Saturday, January 11, 2014

Ricotta Cheese

Today I did something daring.   I bought raw milk.  I have heard about raw milk and how much better it is for cheese making.  Lately I started trying to find milk that would make better cheese and that is when I stumbled upon a co-op in NYC that specializes in bringing a lot of dairy and other farm foods to the masses safely.  This afternoon with the company of my good friend Angela, I picked up my first two gallons of raw milk.  When we got back to my apartment, I had my husband drink both the raw milk and our whole milk in a blind taste test.  He said the raw milk did taste like it had more fat, but the flavors were similar, so the jury is still out about the raw milk in our home.  My plan today was to make ricotta cheese with one of the two gallons of raw milk.  I have been reading about ricotta and what it is and how to make it.  True ricotta is made with the whey from making mozzarella cheese.  Now the mozzarella cheese process I posted about before is the American Mozzarella cheese and uses citric acid.  True Italian mozzarella is made using cultures from buttermilk and yogurt and allowed to curdle for a much longer time.  The true Italian mozzarella has a different whey than American, since an acid isn't used to curdle the milk, and so the ricotta is different.  I also read that making ricotta (Italian for twice cooked) from whey is difficult and doesn't make very much or is even successful every time.  I decided to use the vinegar method, since it has yielded the best results for most home cooks.  I used the Capone Food's Ricotta Recipe mostly, I changed it a little.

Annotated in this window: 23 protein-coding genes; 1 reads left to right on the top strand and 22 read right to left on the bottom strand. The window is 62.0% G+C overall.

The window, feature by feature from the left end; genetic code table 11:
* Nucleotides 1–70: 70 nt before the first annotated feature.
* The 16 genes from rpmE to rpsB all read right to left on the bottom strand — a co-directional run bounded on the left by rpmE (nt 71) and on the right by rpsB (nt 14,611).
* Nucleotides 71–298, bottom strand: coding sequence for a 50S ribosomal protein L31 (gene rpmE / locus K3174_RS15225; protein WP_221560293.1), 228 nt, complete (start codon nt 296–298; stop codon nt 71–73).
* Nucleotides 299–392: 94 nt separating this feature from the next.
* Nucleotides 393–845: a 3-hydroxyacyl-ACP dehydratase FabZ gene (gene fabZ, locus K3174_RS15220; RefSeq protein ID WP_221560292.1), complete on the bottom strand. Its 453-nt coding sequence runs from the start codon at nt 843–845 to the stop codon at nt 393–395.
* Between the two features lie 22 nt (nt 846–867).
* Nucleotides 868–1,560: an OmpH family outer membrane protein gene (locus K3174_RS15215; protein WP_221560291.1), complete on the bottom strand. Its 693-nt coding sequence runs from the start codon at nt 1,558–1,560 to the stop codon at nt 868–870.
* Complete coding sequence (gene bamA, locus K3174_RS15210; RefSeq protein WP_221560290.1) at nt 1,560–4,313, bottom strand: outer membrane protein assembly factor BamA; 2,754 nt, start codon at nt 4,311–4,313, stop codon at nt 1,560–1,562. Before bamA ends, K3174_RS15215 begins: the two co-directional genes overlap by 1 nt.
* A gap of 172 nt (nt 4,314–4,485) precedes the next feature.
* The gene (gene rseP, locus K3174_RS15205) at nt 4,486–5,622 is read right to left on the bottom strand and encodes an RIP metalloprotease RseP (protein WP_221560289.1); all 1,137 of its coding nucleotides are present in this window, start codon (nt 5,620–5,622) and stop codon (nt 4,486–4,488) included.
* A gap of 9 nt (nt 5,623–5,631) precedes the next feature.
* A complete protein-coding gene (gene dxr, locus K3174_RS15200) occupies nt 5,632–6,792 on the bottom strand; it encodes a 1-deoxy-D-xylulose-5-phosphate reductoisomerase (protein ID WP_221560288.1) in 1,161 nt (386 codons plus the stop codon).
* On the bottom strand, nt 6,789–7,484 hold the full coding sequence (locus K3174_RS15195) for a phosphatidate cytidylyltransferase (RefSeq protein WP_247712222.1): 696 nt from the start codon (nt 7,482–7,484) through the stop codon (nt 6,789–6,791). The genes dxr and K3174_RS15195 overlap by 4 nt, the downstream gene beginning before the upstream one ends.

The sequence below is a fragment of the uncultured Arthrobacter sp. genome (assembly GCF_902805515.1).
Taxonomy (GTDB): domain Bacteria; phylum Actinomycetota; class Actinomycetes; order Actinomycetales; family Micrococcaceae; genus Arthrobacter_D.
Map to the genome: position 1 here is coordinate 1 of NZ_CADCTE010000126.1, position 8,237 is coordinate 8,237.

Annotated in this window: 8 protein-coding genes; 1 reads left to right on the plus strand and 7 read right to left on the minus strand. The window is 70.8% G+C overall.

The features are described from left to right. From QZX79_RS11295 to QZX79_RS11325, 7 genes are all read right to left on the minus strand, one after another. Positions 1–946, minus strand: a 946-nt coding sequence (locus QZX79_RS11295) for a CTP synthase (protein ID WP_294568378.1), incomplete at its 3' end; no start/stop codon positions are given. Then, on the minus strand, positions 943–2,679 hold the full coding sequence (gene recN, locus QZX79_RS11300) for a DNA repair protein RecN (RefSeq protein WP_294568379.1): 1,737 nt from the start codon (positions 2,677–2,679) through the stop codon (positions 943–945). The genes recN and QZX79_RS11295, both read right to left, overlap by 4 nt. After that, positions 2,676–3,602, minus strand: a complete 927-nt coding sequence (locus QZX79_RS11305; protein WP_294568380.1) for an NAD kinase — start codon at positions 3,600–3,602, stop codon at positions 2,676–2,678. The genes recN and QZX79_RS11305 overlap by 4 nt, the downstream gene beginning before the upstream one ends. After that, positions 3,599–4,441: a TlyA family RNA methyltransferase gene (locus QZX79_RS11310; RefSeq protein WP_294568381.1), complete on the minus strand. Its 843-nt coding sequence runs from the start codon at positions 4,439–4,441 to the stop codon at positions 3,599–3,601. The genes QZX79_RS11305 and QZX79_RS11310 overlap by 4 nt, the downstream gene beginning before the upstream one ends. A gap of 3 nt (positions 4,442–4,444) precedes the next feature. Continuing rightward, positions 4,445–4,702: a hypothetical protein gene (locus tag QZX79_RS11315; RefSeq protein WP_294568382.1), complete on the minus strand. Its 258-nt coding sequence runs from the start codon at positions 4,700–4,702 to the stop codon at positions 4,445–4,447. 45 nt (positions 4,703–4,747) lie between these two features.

Homemade ricotta, so easy and perfect for all sorts of yummy recipes.

 Ingredients for this recipe are: 1 gallon raw milk or whole milk, 1 pint Half & Half if using raw 
milk or 1 pint heavy cream if using whole milk, 1 tablespoon salt, 1/2 cup vinegar.

 Heat milk and salt in non-reactive stock pot on medium heat until it reaches 185 Fahrenheit.
Stir milk to prevent scalding continuously.

Add vinegar.  Stir for 15 seconds.  Cook for additional 2 minutes and remove from heat.

Pour curds into cheesecloth lined mesh sieve placed in larger bowl.  Allow to drain in refrigerator
for 2 hours or overnight if possible.
This is not true Ricotta, but it is so much easier to make and has a similar texture and flavor.
This Ricotta will keep for two weeks in the refrigerator.


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